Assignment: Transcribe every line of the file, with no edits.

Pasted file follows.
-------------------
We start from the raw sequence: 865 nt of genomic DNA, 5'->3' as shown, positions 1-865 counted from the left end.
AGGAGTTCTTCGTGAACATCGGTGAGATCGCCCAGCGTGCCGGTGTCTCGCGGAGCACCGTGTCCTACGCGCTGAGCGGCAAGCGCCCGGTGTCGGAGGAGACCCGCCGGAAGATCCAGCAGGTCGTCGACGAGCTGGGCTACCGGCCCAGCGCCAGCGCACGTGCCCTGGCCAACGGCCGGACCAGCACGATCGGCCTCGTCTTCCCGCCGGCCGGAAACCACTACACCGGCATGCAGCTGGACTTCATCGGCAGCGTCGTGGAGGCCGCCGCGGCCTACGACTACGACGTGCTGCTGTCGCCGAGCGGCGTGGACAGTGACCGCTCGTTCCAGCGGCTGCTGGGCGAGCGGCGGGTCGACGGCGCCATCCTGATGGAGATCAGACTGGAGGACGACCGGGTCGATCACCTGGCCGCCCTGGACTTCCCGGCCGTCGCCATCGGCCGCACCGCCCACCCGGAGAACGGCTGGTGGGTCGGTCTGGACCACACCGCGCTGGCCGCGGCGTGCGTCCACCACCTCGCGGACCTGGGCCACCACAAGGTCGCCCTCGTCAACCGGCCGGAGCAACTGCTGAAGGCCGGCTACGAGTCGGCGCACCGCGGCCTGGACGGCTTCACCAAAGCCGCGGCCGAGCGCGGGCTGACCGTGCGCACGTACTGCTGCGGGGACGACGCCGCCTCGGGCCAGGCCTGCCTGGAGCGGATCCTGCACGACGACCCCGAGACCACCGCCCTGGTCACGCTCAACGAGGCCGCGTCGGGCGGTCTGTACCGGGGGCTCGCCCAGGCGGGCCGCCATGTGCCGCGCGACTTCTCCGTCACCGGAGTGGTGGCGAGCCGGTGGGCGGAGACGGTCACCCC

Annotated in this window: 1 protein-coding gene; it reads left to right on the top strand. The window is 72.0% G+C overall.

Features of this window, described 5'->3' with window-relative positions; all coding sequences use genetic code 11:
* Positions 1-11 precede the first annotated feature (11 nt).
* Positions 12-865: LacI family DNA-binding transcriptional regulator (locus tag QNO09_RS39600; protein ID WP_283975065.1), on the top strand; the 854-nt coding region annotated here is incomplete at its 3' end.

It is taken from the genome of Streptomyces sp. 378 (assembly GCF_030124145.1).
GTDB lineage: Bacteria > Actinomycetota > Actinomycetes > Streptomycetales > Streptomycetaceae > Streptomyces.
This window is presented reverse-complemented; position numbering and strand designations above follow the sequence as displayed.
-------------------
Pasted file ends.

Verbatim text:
We start from the raw sequence: 865 nt of genomic DNA, 5'->3' as shown, positions 1-865 counted from the left end.
AGGAGTTCTTCGTGAACATCGGTGAGATCGCCCAGCGTGCCGGTGTCTCGCGGAGCACCGTGTCCTACGCGCTGAGCGGCAAGCGCCCGGTGTCGGAGGAGACCCGCCGGAAGATCCAGCAGGTCGTCGACGAGCTGGGCTACCGGCCCAGCGCCAGCGCACGTGCCCTGGCCAACGGCCGGACCAGCACGATCGGCCTCGTCTTCCCGCCGGCCGGAAACCACTACACCGGCATGCAGCTGGACTTCATCGGCAGCGTCGTGGAGGCCGCCGCGGCCTACGACTACGACGTGCTGCTGTCGCCGAGCGGCGTGGACAGTGACCGCTCGTTCCAGCGGCTGCTGGGCGAGCGGCGGGTCGACGGCGCCATCCTGATGGAGATCAGACTGGAGGACGACCGGGTCGATCACCTGGCCGCCCTGGACTTCCCGGCCGTCGCCATCGGCCGCACCGCCCACCCGGAGAACGGCTGGTGGGTCGGTCTGGACCACACCGCGCTGGCCGCGGCGTGCGTCCACCACCTCGCGGACCTGGGCCACCACAAGGTCGCCCTCGTCAACCGGCCGGAGCAACTGCTGAAGGCCGGCTACGAGTCGGCGCACCGCGGCCTGGACGGCTTCACCAAAGCCGCGGCCGAGCGCGGGCTGACCGTGCGCACGTACTGCTGCGGGGACGACGCCGCCTCGGGCCAGGCCTGCCTGGAGCGGATCCTGCACGACGACCCCGAGACCACCGCCCTGGTCACGCTCAACGAGGCCGCGTCGGGCGGTCTGTACCGGGGGCTCGCCCAGGCGGGCCGCCATGTGCCGCGCGACTTCTCCGTCACCGGAGTGGTGGCGAGCCGGTGGGCGGAGACGGTCACCCC

Annotated in this window: 1 protein-coding gene; it reads left to right on the top strand. The window is 72.0% G+C overall.

Features of this window, described 5'->3' with window-relative positions; all coding sequences use genetic code 11:
* Positions 1-11 precede the first annotated feature (11 nt).
* Positions 12-865: LacI family DNA-binding transcriptional regulator (locus tag QNO09_RS39600; protein ID WP_283975065.1), on the top strand; the 854-nt coding region annotated here is incomplete at its 3' end.

It is taken from the genome of Streptomyces sp. 378 (assembly GCF_030124145.1).
GTDB lineage: Bacteria > Actinomycetota > Actinomycetes > Streptomycetales > Streptomycetaceae > Streptomyces.
This window is presented reverse-complemented; position numbering and strand designations above follow the sequence as displayed.